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Idiom

Fair and Square: Origin and Meaning

Meaning
In an honest and straightforward way, without any doubt.
Origin
Fair and squareThe meaning of ‘fair’ is acceptable or right. In this expression, ‘square’ means true and honest. People started using ‘square’ in this way in the 16th century. It originated from the idea that a square has perfect straight sides – the opposite of crooked.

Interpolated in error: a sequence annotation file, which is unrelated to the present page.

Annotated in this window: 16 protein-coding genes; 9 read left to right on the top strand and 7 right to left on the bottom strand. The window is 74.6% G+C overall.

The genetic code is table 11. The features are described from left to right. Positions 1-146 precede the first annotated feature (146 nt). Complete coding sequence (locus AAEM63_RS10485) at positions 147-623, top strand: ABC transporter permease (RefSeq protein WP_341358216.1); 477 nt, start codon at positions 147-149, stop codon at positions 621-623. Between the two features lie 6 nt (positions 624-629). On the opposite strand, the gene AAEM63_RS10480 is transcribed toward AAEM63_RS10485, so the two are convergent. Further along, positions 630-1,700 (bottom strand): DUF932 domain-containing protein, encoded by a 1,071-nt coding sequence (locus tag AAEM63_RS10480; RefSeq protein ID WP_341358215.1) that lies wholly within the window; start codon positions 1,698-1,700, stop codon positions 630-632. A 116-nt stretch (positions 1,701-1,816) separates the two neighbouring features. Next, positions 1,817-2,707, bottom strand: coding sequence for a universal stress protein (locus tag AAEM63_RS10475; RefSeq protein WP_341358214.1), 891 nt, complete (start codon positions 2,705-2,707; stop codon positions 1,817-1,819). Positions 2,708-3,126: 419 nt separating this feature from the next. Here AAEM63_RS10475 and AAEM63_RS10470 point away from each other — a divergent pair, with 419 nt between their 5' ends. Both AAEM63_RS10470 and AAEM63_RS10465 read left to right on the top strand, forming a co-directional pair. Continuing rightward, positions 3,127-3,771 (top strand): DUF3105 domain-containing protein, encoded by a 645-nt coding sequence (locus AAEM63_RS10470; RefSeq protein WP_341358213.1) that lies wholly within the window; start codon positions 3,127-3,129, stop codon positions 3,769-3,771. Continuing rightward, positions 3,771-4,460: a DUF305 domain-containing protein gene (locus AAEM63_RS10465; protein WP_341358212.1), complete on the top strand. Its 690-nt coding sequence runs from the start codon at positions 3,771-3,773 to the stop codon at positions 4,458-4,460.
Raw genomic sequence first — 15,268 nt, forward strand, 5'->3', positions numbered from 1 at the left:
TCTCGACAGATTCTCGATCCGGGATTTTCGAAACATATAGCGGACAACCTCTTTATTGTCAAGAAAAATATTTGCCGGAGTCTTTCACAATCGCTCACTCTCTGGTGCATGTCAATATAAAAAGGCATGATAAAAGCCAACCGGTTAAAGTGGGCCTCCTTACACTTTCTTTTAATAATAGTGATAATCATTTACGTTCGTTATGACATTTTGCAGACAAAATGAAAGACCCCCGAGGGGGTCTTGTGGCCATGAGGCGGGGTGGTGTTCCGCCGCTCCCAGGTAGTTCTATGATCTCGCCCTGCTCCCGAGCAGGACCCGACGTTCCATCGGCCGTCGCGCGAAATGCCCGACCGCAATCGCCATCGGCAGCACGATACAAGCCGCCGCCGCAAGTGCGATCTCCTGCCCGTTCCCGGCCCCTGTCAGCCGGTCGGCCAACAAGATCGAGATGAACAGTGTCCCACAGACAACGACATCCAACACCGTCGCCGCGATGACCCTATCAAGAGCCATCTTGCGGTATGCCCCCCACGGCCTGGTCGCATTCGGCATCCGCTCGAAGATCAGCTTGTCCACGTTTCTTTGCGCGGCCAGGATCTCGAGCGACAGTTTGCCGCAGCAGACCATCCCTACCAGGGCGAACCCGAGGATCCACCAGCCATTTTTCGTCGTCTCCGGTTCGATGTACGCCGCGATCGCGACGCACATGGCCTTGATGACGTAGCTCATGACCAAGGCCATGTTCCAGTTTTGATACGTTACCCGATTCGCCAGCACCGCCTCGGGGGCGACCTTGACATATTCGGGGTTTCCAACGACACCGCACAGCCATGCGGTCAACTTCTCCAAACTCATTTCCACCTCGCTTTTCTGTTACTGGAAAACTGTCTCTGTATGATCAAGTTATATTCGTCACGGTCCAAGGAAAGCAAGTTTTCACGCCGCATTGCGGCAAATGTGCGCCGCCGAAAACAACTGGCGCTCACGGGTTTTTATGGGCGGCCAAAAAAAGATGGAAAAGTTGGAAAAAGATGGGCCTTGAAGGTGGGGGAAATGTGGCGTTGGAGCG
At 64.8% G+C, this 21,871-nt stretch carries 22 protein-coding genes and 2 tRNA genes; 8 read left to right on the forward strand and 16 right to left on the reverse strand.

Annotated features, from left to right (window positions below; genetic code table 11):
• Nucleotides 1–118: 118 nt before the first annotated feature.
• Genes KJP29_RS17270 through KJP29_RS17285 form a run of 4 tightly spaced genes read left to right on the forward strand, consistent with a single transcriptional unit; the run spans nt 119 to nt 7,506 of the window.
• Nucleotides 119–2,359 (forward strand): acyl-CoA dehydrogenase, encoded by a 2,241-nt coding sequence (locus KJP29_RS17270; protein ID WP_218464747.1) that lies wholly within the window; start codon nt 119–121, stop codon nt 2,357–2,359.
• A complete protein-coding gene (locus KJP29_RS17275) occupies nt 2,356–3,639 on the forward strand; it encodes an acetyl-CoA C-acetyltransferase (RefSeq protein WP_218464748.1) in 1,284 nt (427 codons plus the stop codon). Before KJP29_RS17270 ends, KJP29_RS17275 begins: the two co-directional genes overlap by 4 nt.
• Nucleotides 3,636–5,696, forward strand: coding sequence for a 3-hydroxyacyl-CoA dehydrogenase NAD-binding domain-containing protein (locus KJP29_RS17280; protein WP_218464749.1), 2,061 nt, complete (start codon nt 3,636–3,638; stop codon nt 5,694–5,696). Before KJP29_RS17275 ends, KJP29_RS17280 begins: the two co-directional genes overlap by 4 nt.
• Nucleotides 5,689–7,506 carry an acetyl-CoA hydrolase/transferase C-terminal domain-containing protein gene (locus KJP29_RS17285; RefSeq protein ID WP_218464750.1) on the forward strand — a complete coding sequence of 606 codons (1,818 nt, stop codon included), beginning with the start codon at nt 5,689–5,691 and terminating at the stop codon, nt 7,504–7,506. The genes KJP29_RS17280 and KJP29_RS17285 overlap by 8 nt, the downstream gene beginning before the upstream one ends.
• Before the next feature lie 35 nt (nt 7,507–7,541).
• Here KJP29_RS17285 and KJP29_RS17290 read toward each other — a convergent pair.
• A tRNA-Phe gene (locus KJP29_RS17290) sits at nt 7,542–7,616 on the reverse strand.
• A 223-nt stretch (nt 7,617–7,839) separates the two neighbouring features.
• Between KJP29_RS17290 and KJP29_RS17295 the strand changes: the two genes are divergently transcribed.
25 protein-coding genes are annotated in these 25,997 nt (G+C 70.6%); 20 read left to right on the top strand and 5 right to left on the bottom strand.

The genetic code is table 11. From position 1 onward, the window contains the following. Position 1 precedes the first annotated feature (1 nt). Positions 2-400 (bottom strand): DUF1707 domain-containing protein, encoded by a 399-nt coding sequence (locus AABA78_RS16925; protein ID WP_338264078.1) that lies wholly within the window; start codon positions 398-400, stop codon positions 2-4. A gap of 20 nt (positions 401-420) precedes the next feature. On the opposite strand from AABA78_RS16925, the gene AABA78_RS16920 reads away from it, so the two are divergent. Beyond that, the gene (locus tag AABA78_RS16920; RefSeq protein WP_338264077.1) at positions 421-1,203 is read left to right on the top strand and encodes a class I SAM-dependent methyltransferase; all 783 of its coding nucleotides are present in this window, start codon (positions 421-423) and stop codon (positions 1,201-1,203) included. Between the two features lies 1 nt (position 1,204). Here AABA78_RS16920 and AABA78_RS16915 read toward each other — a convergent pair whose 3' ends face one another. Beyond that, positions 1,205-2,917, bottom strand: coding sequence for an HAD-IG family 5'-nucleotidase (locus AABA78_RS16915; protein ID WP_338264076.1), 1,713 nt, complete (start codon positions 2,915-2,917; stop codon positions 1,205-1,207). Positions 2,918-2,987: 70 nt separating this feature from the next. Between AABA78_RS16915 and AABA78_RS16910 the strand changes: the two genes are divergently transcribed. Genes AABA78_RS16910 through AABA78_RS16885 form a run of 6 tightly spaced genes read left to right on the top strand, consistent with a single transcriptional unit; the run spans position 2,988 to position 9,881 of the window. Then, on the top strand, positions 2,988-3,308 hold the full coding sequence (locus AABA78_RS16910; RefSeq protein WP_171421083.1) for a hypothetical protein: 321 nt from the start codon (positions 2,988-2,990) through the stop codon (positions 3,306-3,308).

The first time this expression was recorded was in 1604 in Francis Bacon’s essay Of Prophecies:
“Faire, and square. The gamester calls fooles holy-day.”
Examples
“They played well and won the match fair and square.”

“We decided to hire Joanne as she seems to handle her clients fair and square.”

John: “Were you happy with the election result?”
Mike: “Not really but the opposition won fair and square.”